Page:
Joan Crawford © Yousuf Karsh
Tis’ the season for the photographic portraits shown at museums and embassies in DC. This week I’ll look at three exhibitions starting off with Master Yousuf Karsh at the Canadian Embassy (Mon-Fri. 9 A.M. to 5 P.M. till DEC. 18 501 Pennsylvania Ave NW, Free! (202) 682-1740) Yousuf or Josuf (his given Armenian name was Hovsep) Karsh was born in Mardin, a city in the eastern Ottoman Empire (present Turkey). He grew up during the Armenian Genocide where he wrote, “I saw relatives massacred; my sister died of starvation as we were driven from village to village.”
Karsh emigrated to Canada where he worked in his uncle’s photo studio before pursuing other opportunities in the States and returning to Canada where he became well-known for portraits of famous people, and was sometimes criticized for being overly-respectful of them. A video accompanies exhibit (it runs 55 minutes so I didn’t catch the whole thing, but I would like to rent it, it had some excellent points made in it, some of which I will reference below. Of his reverence for his subjects, his wife Pauline made this telling statement: “He accepted people, not tolerated them, but accepted them. So his portrait sessions were collaborations.” Perhaps, his experience with the Armenian genocide and his life as a refugee made him unwilling to judge, understandable, and perhaps the healthiest response to the early tragedies that informed him.
The exhibit at the Canadian Embassy comprises 28 randomly associated celebrity portraits each exquisitely printed, I believe all are silver gelatin, 11 x14″ish, no information accompanies the brief caption info, so I am working off memory. The framing is consistent and unobtrusive, natural pine, with cream mats, most importantly it does not detract, but gives the idea that this was well thought-0ut. While as a whole, the collection is rather motley thematically, movie stars, politicians, artists, architects, the random Native American, and at times a bit repetitive and uninspiring, there are a few that for me reveal the greatness of Karsh, and indeed are worth seeing for the prints alone, if not for the eternal suck of the celebrity portrait, of which few seem immune from its siren call. Karsh at his most bold exploits not the light but the shadow. His use of the key light to highlight I have seldom noted in much use of late (though I am the last person to be scouring the portraits of all the celebrity glossies, etc – as sometimes I even read things w/o illustrations [the horror]), but its effect is quite powerful, and I would certainly like to employ it in some of my work as it is quite flattering to he of the, er, wider girth, as well of he who ain’t.
Some interesting points made in the film, not too complicated of thoughts but pertinent all the same:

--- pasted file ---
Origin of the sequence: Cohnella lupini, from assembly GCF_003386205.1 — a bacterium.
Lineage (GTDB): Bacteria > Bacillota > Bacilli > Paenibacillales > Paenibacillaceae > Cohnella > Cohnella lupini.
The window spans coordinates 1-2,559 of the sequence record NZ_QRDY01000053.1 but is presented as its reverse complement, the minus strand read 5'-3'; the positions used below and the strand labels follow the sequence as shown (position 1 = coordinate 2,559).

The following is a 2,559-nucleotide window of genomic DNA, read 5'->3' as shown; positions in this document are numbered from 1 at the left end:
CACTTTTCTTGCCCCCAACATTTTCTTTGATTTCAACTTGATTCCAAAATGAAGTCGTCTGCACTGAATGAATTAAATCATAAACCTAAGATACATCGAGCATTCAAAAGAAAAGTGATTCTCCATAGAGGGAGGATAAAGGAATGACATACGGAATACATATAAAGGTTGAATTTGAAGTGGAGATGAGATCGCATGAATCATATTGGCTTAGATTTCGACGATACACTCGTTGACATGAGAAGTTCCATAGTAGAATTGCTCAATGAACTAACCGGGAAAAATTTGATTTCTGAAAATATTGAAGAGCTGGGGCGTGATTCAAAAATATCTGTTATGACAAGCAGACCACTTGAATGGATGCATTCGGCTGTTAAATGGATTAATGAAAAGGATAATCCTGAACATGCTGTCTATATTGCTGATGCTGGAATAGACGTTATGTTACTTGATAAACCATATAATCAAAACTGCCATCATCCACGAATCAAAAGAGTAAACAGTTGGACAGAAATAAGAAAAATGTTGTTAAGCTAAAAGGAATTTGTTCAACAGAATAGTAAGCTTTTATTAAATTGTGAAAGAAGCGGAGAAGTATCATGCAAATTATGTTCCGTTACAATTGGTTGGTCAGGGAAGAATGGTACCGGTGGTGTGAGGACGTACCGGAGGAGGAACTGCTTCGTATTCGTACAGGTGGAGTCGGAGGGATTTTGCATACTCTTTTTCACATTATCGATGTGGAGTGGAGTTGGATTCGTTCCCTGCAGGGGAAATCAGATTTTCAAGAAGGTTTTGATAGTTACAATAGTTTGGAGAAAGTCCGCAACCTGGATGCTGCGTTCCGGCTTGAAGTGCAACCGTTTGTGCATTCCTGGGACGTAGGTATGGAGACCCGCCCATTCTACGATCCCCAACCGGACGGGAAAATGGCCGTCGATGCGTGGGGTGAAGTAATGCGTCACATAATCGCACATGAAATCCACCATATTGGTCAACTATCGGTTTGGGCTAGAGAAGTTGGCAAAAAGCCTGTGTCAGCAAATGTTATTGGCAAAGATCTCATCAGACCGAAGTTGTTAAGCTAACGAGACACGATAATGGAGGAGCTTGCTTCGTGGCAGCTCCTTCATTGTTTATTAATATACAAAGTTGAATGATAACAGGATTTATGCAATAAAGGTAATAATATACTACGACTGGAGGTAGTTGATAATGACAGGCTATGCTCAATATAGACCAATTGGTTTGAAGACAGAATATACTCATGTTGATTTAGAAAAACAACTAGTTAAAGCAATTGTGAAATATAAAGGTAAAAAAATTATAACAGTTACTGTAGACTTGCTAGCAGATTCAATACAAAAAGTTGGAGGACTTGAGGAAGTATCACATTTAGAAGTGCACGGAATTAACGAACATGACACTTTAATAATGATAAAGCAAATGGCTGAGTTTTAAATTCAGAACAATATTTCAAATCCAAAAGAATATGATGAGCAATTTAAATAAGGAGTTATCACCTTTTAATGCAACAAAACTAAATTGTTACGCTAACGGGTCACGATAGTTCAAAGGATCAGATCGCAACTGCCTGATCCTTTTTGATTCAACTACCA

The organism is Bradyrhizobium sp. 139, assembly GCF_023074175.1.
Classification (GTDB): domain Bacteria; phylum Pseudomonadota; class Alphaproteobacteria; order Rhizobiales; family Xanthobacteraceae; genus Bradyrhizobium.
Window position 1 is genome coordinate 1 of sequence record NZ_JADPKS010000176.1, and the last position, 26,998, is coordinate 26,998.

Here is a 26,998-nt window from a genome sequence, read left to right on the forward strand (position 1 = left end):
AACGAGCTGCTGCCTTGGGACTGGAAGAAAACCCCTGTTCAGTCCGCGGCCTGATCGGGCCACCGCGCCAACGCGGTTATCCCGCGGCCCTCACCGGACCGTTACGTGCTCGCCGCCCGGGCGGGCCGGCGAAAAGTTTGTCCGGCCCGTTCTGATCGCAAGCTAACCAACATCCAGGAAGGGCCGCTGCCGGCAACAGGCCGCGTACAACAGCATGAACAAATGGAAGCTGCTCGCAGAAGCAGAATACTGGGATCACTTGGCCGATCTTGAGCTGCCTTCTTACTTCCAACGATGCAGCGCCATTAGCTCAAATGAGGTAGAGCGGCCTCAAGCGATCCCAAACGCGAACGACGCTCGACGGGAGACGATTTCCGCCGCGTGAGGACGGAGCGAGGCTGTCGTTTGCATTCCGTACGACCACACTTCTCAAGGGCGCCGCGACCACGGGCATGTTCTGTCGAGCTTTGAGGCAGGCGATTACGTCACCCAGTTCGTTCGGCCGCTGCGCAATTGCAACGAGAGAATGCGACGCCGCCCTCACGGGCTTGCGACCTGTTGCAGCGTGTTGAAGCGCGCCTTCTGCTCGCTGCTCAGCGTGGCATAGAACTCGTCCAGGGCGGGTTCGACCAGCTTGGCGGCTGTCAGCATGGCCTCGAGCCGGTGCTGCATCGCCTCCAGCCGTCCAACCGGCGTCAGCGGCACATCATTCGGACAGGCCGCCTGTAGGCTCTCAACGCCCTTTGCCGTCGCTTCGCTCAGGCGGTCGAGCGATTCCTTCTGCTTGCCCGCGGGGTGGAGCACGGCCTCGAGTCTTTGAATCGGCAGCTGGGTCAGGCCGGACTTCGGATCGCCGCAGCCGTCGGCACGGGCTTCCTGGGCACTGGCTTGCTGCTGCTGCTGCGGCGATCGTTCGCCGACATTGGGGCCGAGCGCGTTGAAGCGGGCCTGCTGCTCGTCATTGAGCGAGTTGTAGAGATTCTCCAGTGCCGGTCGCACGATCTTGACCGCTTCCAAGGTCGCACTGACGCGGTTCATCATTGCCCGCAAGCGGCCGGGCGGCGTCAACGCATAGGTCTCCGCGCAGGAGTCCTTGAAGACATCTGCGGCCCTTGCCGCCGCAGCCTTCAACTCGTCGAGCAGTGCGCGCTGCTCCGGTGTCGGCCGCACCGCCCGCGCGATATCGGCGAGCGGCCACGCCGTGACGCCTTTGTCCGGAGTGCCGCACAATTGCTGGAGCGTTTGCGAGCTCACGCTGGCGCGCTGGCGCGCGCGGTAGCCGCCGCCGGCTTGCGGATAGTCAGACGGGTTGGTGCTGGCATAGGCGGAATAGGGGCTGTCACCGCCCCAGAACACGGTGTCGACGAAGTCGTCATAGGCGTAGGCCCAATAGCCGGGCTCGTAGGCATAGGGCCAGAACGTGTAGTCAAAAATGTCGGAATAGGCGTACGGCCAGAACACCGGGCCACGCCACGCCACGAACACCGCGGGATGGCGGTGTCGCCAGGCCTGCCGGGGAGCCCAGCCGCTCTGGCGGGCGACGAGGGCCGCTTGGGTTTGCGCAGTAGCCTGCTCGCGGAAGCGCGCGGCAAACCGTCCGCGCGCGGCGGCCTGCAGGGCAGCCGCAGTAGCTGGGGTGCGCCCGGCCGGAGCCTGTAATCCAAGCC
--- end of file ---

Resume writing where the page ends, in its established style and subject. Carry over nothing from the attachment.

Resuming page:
From Sophia Lauren’s son who sat with his mother for Karsh:
“The more time you spend, the more you get invested in the process. You are going to care more about something you spent five hours doing than something you spent five minutes. . . . I have a lot of photographs taken of me with my mother. Karsh’s is the only one I have hanging on my wall.” (I will be sure to bring this point up in my next ten minute executive/ceo/lawyer portrait – “I just want you to be fully invested in this process.” ; ) )
from a curator whose name I couldn’t catch:
“With digital images it is quite possible we won’t be able to access the majority of images in the future due to technological changes and so few prints being made from them. We don’t know how long a website will stay up.” Don’t tell flicker!
And from Annie Leibovitz who held a session photographing Karsh in which she said the old master seemed somewhat disappointed as if she hadn’t done her homework:
“He pretty much took over the shoot. He didn’t say too much. But he basically gave me all of his poses.”
One image which I felt weakened the entire show a bit, and perhaps was not best served by having Karsh photograph it was this image of a native Canadian:
It just reminded me of photographs of the winner of the quilting contest or what-have-you. And perhaps this is other-ing on my part, but she seemed like such an organic person that I would have liked to see the portrait executed in a less studio style, perhaps in a way by one of the fellas I am going to talk about later in the week, Robert Bergman, who is showing at the National Gallery of Art, but I jump ahead. Anyway, for me this was the weakest image, and reminds me of how we have to keep those weak images out of or books and shows and work.
This was an incredible print, the tone, luminosity, no dreaded digital noise in the shadows. Viva the silver gelatin!
This for me is the best kind of celebrity portrait, it tells something about the subject, employing a tool of the subjects trade, but in an unexpected and graphic way . Yousuf Karsh, check it out for yourself it’s gone in mid-December, so nows your chance!